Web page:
So. Let’s talk about Earthstock.

I didn’t go. I don’t think I even knew when it was. Was it recent? Earthstock is usually around Earth Day and I believe Earth Day was the other day, when Google’s logo was a flower garden. Was that for Earth Day? Maybe it was Mother’s Day. Are there other plant holidays? Does Google celebrate Professor Sprout’s birthday? I don’t really know.

You might think that this makes me incredibly unqualified to write an editorial about Earthstock. Maybe I don’t have strong feelings about it. But I do have strong feelings about the environment. After all, I worked at a nature center for 11 years, where I learned the best way to feed bearded dragons, the complete text of Dr. Seuss’ The Lorax, and how to make people feel guilty for not recycling.

Now, we could talk for hours about whether or not recycling is important. Is recycling going to save the earth? Well, I’ve read more-than-enough comic books to have determined that only Superman can do that. Sure, for every reason the EPA cites about why recycling is important, some kook on Wikipedia has posted a cynical retort. But as far as I’m concerned, recycling does a lot of good. Why spend hundreds of years waiting for your plastic bottle to decay when you could just turn it into another plastic bottle? It’s grade-school, nay, Sesame Street­­­-school logic. Keep the earth from being filthy.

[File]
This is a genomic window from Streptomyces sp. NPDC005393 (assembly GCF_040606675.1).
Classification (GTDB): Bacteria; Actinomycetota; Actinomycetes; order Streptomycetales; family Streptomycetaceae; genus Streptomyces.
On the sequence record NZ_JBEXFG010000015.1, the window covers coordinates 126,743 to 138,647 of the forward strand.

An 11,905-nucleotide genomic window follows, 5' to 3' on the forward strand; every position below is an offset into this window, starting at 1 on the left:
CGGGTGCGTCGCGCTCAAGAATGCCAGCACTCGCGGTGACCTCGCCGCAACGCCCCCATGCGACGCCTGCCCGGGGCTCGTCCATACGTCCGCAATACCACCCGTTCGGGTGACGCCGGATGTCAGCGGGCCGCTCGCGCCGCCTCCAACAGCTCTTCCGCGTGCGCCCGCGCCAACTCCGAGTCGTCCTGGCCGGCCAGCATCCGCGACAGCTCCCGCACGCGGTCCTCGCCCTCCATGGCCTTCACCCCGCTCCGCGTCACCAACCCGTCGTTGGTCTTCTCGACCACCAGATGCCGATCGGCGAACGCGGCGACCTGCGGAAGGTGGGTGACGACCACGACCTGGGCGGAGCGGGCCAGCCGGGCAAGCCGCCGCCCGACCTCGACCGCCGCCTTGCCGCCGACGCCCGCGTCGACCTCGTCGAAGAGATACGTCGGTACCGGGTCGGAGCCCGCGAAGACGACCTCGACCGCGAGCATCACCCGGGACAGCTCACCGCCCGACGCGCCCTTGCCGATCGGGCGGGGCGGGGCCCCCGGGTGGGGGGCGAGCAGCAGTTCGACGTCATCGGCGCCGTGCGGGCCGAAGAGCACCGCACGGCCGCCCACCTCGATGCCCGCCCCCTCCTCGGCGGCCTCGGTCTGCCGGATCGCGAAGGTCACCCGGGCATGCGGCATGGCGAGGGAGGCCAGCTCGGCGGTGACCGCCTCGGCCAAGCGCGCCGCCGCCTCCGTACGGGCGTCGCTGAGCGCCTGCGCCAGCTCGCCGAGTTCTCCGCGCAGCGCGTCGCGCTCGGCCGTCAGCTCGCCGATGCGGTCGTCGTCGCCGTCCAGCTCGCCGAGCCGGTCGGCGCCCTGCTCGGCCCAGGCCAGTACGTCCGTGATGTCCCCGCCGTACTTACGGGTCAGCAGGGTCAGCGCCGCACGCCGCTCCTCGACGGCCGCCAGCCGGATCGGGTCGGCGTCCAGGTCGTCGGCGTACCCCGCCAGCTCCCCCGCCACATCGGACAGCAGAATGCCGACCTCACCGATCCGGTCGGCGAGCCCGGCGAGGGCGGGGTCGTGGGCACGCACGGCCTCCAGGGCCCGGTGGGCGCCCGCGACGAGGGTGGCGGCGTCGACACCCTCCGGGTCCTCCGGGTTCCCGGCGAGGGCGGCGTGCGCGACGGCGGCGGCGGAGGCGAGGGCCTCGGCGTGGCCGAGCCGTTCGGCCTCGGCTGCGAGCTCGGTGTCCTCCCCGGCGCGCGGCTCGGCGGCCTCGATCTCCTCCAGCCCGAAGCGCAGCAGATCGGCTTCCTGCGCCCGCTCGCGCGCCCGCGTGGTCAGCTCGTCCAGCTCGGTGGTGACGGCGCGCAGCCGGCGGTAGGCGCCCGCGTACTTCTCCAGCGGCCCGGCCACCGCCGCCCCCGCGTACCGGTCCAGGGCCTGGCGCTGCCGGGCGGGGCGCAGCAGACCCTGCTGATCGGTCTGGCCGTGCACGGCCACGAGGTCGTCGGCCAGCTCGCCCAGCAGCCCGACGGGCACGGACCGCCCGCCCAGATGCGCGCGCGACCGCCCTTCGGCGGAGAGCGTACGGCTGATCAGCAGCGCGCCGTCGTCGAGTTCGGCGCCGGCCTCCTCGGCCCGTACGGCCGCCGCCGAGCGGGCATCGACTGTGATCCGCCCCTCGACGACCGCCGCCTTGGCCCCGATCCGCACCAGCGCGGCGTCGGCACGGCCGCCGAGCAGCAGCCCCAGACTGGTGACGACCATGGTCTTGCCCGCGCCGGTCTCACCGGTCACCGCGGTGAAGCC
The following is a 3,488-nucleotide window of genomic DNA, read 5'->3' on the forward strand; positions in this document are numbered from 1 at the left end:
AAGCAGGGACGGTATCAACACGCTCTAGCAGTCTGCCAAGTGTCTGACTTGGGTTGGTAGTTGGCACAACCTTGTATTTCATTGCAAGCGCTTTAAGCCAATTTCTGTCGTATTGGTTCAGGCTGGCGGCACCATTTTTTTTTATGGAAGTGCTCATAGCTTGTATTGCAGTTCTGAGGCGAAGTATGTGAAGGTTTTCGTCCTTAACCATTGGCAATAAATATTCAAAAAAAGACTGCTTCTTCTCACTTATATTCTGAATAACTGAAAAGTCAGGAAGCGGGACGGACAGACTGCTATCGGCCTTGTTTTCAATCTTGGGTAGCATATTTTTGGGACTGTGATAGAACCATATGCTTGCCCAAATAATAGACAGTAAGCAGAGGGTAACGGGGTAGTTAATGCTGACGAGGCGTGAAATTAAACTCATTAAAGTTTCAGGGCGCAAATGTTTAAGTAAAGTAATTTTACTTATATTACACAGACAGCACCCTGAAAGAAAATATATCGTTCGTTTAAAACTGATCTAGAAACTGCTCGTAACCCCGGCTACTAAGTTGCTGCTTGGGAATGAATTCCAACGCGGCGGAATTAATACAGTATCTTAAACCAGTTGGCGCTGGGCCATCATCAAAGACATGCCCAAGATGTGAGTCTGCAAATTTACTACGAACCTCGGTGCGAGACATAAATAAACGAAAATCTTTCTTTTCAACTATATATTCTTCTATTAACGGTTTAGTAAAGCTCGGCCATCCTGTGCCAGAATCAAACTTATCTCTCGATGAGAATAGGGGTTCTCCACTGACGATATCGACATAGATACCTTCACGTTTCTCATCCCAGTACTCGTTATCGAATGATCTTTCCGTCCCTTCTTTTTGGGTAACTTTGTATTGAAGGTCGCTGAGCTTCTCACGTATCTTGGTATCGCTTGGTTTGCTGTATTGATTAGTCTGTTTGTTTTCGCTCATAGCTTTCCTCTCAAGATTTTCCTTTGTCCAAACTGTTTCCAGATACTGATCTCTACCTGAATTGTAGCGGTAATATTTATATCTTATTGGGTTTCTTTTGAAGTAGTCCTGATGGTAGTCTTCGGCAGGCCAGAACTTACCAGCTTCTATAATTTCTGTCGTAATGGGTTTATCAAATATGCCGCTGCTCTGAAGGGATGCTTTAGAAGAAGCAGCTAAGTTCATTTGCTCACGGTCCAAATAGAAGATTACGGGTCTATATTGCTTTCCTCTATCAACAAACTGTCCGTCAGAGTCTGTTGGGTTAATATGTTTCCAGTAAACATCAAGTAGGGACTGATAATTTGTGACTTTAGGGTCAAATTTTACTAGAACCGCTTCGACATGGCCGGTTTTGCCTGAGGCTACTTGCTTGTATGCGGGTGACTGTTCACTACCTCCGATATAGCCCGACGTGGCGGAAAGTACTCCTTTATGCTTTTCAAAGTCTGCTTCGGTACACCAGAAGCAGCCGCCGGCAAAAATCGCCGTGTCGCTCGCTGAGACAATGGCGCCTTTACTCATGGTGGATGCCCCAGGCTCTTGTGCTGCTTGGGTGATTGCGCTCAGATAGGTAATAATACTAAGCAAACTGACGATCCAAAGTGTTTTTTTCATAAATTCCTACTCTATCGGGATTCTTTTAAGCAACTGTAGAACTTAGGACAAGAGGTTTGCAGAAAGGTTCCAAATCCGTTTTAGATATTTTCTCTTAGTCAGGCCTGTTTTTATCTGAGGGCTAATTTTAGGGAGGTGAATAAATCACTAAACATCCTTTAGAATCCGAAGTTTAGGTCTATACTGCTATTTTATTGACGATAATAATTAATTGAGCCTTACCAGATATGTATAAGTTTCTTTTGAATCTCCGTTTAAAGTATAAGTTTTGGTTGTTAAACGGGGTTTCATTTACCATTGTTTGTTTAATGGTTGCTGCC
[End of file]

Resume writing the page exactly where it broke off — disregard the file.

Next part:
Surely you’re following me here. So my question to you is simple: why aren’t you all recycling? Stony Brook really wants you to do so, even when it’s not Earthstock. The campus has a whole bunch of recycle bins; they’re almost everywhere that there’s a trash can. Yet every day, I see people tossing glass and plastic bottles into the garbage. It drives me crazy.

It’s a silly thing to get frustrated about, sure. But it’d be just as easy for me to stop complaining about it as it would be for everyone to throw things where they belong. If you’ve got a genuine issue with recycling, fine. Keep throwing bottles away. But if you’re just being lazy, why not reconsider? We don’t need an Earthstock to tell us what to do. I think what big events like Earthstock don’t show us is that conservation really needs to be basic and mundane. When you’re done with this issue of The Press, just put it in a paper recycling bin. Done. When you leave the bathroom, turn off the light. Done. When you’re considering driving from your dorm to the Union, maybe walk instead? It’s a nice day. And frankly, you could use the exercise.

After all, you shouldn’t need an Earthstock to get you to go outside. Just get going and do the right thing.

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